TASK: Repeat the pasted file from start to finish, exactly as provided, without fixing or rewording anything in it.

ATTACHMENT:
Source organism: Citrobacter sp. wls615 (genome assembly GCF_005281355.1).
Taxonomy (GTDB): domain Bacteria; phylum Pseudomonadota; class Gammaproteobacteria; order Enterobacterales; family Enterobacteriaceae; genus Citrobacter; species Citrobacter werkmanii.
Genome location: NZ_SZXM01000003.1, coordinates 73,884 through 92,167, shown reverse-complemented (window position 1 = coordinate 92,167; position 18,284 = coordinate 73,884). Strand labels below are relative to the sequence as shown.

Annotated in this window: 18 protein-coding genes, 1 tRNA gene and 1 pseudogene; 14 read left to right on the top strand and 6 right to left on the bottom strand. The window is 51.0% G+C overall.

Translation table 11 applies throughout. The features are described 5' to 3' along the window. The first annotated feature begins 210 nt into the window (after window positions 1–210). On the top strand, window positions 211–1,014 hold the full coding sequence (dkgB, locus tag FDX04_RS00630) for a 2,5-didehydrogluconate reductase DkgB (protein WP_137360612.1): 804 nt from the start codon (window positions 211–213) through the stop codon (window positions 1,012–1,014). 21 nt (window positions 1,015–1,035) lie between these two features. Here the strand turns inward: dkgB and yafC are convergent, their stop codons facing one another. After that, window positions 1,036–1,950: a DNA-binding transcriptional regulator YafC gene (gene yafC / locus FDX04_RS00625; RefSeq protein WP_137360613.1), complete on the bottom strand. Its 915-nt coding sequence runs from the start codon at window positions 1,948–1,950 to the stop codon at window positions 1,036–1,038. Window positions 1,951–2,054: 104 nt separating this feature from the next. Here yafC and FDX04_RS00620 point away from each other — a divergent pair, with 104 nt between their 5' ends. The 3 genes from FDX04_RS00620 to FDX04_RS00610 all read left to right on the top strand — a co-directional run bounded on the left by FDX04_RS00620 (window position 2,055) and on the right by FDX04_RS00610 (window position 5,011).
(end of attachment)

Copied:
Source organism: Citrobacter sp. wls615 (genome assembly GCF_005281355.1).
Taxonomy (GTDB): domain Bacteria; phylum Pseudomonadota; class Gammaproteobacteria; order Enterobacterales; family Enterobacteriaceae; genus Citrobacter; species Citrobacter werkmanii.
Genome location: NZ_SZXM01000003.1, coordinates 73,884 through 92,167, shown reverse-complemented (window position 1 = coordinate 92,167; position 18,284 = coordinate 73,884). Strand labels below are relative to the sequence as shown.

Annotated in this window: 18 protein-coding genes, 1 tRNA gene and 1 pseudogene; 14 read left to right on the top strand and 6 right to left on the bottom strand. The window is 51.0% G+C overall.

Translation table 11 applies throughout. The features are described 5' to 3' along the window. The first annotated feature begins 210 nt into the window (after window positions 1–210). On the top strand, window positions 211–1,014 hold the full coding sequence (dkgB, locus tag FDX04_RS00630) for a 2,5-didehydrogluconate reductase DkgB (protein WP_137360612.1): 804 nt from the start codon (window positions 211–213) through the stop codon (window positions 1,012–1,014). 21 nt (window positions 1,015–1,035) lie between these two features. Here the strand turns inward: dkgB and yafC are convergent, their stop codons facing one another. After that, window positions 1,036–1,950: a DNA-binding transcriptional regulator YafC gene (gene yafC / locus FDX04_RS00625; RefSeq protein WP_137360613.1), complete on the bottom strand. Its 915-nt coding sequence runs from the start codon at window positions 1,948–1,950 to the stop codon at window positions 1,036–1,038. Window positions 1,951–2,054: 104 nt separating this feature from the next. Here yafC and FDX04_RS00620 point away from each other — a divergent pair, with 104 nt between their 5' ends. The 3 genes from FDX04_RS00620 to FDX04_RS00610 all read left to right on the top strand — a co-directional run bounded on the left by FDX04_RS00620 (window position 2,055) and on the right by FDX04_RS00610 (window position 5,011).